A vital role is played in the moisture diffusion model by the concept of the mean action time for wetting a grain.
These first two models are used to determine sensitivity to key cooking parameters, and to calculate the degree of over-cook in the existing batch steam process. Recommendations are made for improving and speeding up the cooking process.
The last two models are modifications of the nonlinear moisture penetration model 2. above. The results of these improved models have the potential to provide finer adjustments to estimates of wetting times.

3. A cereal grain swells significantly during wetting. A model that takes this into account is developed and solved approximately.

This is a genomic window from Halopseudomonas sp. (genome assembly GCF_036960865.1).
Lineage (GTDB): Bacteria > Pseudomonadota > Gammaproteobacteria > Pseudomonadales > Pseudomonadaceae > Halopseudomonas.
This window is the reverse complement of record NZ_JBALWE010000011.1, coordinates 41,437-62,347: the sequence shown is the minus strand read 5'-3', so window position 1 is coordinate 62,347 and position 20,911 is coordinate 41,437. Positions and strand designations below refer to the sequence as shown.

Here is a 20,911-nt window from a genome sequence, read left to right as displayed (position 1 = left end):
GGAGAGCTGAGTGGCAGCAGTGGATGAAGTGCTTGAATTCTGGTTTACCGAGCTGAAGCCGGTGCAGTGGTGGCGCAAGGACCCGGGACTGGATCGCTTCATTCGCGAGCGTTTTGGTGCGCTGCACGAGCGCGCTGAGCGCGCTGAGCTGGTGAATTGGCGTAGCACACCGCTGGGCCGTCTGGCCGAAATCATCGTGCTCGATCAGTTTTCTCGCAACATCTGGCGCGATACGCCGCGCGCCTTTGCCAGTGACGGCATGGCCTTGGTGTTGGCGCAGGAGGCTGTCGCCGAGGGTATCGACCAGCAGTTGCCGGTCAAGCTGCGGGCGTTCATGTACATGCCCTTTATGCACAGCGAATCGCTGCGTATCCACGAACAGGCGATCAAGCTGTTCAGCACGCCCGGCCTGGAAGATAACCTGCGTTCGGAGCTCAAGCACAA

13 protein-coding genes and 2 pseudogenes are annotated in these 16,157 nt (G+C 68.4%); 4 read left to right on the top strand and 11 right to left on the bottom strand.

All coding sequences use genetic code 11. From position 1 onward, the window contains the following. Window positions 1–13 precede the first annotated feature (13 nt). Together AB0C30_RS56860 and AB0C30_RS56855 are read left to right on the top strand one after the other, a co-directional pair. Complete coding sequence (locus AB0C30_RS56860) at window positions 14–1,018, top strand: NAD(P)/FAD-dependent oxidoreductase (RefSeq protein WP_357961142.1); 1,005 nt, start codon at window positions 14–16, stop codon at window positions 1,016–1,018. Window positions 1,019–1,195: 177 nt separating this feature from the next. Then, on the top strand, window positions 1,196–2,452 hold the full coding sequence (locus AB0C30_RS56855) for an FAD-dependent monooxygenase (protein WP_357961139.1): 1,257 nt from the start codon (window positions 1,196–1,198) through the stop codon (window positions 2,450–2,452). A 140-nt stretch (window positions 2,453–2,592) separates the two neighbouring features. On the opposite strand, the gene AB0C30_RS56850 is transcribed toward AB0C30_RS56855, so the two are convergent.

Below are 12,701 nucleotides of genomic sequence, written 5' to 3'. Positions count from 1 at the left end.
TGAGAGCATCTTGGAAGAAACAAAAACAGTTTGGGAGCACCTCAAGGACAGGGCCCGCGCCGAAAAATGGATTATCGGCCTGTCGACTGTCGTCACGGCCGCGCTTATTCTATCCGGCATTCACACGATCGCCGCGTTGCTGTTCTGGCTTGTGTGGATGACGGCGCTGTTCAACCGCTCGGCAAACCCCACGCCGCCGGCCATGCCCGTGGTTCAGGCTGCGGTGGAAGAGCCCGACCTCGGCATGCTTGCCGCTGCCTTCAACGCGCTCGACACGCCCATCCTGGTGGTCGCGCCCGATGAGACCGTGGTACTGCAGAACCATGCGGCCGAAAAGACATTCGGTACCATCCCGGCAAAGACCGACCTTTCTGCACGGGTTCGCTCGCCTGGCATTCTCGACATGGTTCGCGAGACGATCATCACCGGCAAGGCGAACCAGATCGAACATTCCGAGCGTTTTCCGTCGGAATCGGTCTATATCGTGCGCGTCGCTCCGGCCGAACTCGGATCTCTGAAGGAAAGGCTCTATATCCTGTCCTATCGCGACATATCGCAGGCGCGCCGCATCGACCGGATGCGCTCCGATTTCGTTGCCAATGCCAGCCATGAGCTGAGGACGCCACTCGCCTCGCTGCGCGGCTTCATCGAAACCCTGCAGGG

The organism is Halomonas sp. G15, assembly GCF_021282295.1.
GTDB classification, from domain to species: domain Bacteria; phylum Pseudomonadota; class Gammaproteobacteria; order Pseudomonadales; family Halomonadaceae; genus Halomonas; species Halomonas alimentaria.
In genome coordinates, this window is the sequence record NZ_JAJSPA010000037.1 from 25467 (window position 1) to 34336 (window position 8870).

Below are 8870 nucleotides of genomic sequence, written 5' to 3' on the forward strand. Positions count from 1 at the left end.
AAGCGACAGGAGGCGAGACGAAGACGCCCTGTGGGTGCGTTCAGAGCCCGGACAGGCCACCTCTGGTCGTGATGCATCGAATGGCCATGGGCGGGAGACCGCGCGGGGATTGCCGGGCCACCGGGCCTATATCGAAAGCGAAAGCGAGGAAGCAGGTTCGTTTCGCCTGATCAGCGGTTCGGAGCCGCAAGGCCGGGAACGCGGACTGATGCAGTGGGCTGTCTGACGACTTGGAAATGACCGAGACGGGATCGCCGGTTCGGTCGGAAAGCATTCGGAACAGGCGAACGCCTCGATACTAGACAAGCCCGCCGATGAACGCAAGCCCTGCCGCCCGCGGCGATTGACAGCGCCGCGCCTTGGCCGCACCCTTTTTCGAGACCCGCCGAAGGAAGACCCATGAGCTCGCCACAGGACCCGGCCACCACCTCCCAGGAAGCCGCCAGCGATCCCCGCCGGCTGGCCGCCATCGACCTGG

4. Another wetting model describes the effect of the gelatinisation reaction, slowing moisture penetration, and leading to a sharp front entering the grain. The effect of gelatinisation on the speed of moisture penetration is expected to be more important for the present high-temperature cooking process, than when soaking a grain at a lower temperature. This model is also developed and solved approximately.P. McGowanM. McGuiness2011-12-19T14:47:11Z2015-05-29T20:06:11Zhttp://miis.maths.ox.ac.uk/miis/id/eprint/485This item is in the repository with the URL: http://miis.maths.ox.ac.uk/miis/id/eprint/4852011-12-19T14:47:11ZModelling optical fibre cableOptical fibre cables are made by placing optical fibres inside a loose tube packed with a water based gel, and then winding these loose tubes on to a central strength member in helically wound sections of alternating twist separated by reversing sections. The length of the loose tubes and their position on the strength member was modelled along with an analysis of where the optical fibres lie in the loose tubes.T. FackerellB. Fraser2011-12-19T14:46:23Z2015-05-29T20:06:07Zhttp://miis.maths.ox.ac.uk/miis/id/eprint/484This item is in the repository with the URL: http://miis.maths.ox.ac.uk/miis/id/eprint/4842011-12-19T14:46:23ZModelling of selection and mating decisions in tree breeding programsHardwood trees from the temperate forests of southern Australia are an important source of timber for high quality paper. Two species in particular, Eucalyptus globulus and Eucalyptus nitens are well suited to this purpose and are now widely grown in commercial plantations. These plantations have been established by professional tree breeders using seedlings derived originally from broadly based collection of seed in natural forests. To increase productivity it is desirable to select trees that grow quickly and give high yields of top quality timber. Nevertheless it is important to maintain genetic diversity in the breeding population and thereby retain a robust capacity to adapt to changing environmental factors. In this article we formulate a number of related mathematical models for the selection and mating processes and discuss the consequences of these models. We recommend a relatively simple scheme which can be implemented on an IBM compatible PC using standard algorithms.P. HowlettC. Thompson2011-12-19T14:45:04Z2015-05-29T20:06:03Zhttp://miis.maths.ox.ac.uk/miis/id/eprint/483This item is in the repository with the URL: http://miis.maths.ox.ac.uk/miis/id/eprint/4832011-12-19T14:45:04ZEfficient homogenisation of photographic dispersionsThe formation of fine droplets in a photographic emulsion which is forced through an orifice disperser consisting of a tube with one or more abrupt constrictions is considered. Some design ideas for reducing the droplet size are presented.S. CarnieM. Davidson2011-12-19T14:44:08Z2015-05-29T20:05:59Zhttp://miis.maths.ox.ac.uk/miis/id/eprint/482This item is in the repository with the URL: http://miis.maths.ox.ac.uk/miis/id/eprint/4822011-12-19T14:44:08ZCooling of jarred cheese spreadsAn overall heat balance and a model for the cooling of an individual jar are derived for glass jars of cheese spread on Kraft's production line. Good agreement is found between the model predictions and temperature data collected by Kraft. A possible cause of boiling in the cheese is proposed and steps for its prevention are suggested.D. JenkinsS. McElwain2011-12-19T14:43:18Z2015-05-29T20:05:55Zhttp://miis.maths.ox.ac.uk/miis/id/eprint/481This item is in the repository with the URL: http://miis.maths.ox.ac.uk/miis/id/eprint/4812011-12-19T14:43:18ZBlending methodologies in talc operationsThe problem posed by Western Mining Corporation involves finding a way of improving or optimising the utilisation of batches of lower grade talc when making up orders for products of different grades. During the MISG a number of Linear Programming models were developed. These models addressed the problems of blending batches of talc for a single order and of blending to meet a series of orders for different products over a specified planning horizon. Preliminary versions of the models were tested using data supplied by Western Mining Corporation.D. NobleD. Sier